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32 Ford Sedan Street Rod

by 32Tudor

As I brought it home
  • As I brought it home
  • Now (Still not done)

Project Description add commentupload similar

I found my 32 Sedan in south Jersey in '99, and I got most of the parts with it.  It had been off the road for 30 years and was completely disassembled when I bought it.  I fit the whole car on one trailer, but not in the traditional way.

I have done everything myself except making the frame, and making the exhaust.  

The Body:
The build up started with sand blasting the body down to bare metal and welding in a few small patch panels.  I replaced the stock firewall with a weld-in recessed panel and fabricated the floor panels.  I built a tubular steel roof structure with a compound curve, then filled the unchopped roof using a Chevy Celebrity wagon roof insert.  The floor pan is channeled in the rear to accommodate the triangulated four link and drive shaft for a nice low stance.

The Hood:
I used an aftermarket three piece hood, making a custom front opening design.  The hood sides hang on 1/2" square tubing supports and can be removed allowing the car to run with or without hood sides.  The side supports, house a custom latch mechanism using polished billet latches on each side, operated with interior pull cables.  It also includes a polished billet safety latch.  The hood hinges are made from plans I purchased on e-bay, using 304 stainless bar stock, which I sanded and polished.  I added a stainless gas spring, which I also polished, to raise the hood when actuated.

The Frame:
I purchased a stage three frame, made to accommodate a Chevy small block.  I modified the transmission mount to fit a T56 6-speed trans, replaced the Vega steering box and the rear calipers, added a front panhard rod and C-notched it front and rear.  The front suspension is a mono leaf spring in a Model A cross member.  It's got a 4" dropped I-beam up front and a four bar triangulated rear suspension with coil over shocks.  I made the steering shaft with three flaming river stainless joints, to snake around the exhaust.  I made a custom drop down battery box and mounted remote jumper terminals under the passenger seat.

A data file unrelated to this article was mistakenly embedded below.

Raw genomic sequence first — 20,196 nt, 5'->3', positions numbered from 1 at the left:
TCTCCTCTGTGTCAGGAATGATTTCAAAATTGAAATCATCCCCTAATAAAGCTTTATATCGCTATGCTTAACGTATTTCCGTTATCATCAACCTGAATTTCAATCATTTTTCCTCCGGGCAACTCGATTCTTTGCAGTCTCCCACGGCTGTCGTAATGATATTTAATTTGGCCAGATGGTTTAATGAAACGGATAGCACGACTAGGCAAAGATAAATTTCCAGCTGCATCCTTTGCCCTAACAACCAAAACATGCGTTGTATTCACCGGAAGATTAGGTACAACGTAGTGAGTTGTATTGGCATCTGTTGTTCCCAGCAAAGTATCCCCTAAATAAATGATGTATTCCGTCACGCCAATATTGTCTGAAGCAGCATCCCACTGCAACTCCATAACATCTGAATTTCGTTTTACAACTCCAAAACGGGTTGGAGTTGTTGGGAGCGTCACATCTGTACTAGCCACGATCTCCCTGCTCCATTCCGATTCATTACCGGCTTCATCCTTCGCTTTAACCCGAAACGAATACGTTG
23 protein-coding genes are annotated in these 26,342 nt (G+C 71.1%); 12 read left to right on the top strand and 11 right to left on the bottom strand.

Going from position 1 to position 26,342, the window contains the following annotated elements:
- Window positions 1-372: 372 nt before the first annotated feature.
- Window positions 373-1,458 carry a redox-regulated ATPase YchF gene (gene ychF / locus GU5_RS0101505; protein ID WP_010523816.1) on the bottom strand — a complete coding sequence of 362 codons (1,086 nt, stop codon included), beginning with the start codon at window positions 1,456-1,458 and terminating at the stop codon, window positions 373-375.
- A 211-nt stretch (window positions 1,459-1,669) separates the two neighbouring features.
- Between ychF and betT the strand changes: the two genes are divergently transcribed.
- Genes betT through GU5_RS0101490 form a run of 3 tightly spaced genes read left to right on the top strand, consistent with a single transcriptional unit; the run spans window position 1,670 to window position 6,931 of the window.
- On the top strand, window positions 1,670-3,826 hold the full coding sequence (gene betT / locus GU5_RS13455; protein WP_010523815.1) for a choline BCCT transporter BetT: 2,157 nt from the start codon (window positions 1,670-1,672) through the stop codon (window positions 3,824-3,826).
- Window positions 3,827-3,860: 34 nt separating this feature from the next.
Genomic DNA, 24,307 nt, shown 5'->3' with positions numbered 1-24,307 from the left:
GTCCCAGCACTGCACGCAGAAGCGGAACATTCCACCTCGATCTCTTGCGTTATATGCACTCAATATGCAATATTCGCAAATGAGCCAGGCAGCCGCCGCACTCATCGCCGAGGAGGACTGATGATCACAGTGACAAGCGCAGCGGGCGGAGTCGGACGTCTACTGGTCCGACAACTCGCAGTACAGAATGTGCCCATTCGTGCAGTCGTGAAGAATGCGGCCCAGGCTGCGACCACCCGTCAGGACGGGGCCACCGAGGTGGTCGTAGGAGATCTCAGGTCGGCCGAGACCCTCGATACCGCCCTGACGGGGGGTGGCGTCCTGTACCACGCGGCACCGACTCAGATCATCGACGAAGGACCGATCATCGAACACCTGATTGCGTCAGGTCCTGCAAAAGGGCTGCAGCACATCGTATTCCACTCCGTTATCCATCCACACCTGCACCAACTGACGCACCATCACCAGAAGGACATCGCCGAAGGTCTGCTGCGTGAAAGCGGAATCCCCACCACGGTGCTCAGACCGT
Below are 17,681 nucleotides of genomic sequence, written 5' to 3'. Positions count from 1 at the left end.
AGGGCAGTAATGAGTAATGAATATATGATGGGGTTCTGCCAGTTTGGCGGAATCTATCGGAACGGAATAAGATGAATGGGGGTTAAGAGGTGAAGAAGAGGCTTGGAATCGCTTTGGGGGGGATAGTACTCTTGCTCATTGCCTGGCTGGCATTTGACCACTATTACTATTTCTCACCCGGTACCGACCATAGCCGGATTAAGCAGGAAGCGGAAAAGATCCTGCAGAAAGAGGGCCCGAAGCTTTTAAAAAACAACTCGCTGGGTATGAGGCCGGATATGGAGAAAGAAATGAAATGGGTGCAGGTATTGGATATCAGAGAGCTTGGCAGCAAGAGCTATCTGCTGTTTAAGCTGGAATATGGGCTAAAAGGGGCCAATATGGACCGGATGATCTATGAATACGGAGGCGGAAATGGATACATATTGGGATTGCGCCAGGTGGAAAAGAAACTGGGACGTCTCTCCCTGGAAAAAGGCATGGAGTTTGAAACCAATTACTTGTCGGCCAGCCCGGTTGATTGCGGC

The Interior:
I used 6-way power, heated, leather buckets and sectioned & narrowed the matching rear seat.  I hinged the passenger seat to allow entry to the rear seating and for a place to hide the remote jumper terminals and electrical cut-off switch.  The rear seat covers a full height spare tire, jack, 300 watt amp, 10" subwoofer and fuel pump solenoid.  I mounted a Vintage Air super cooler high up under the dash, using the stock dash to channel the defrost air to the windshield.  The inside door handles are 3/4 scale CNC machined polished aluminum, styled after the stock outside handles.  I added bear claw latches, tilt column, third brake light, and front & rear power windows.  I modified an old style Hurst shifter to shift the T56 from a comfortable position.  The interior panels are made from ABS sheet plastic.  The kick panels are heat formed from wood bucks to stretch the plastic into shapes to accomodate things like the computer, the A/C dryer, the hood latch handle, the wiper motor and anything else that was hiding behind them.  The rear kick panels are molded to fit over the rear wheel wells and have custom formed rear arm rests to hold the power window switches.  The headliner is a RodDoors "one size fits all" kit, which required extensive cutting and pasting.  I also used a modified S-10 blazer headliner console to house the driver's rear window switches, dome and map lights.

The Dash:
The Dolphin quad gauges are mounted in a custom made extension to move them out two inches to accommodate the super cooler up high in the dash.  I added a sub-dash to flush mount the A/C and heater controls, as well as the headlight switch and A/C vents.  I mounted the cruise control panel on a hinged pull down, so it can be hidden when not in use.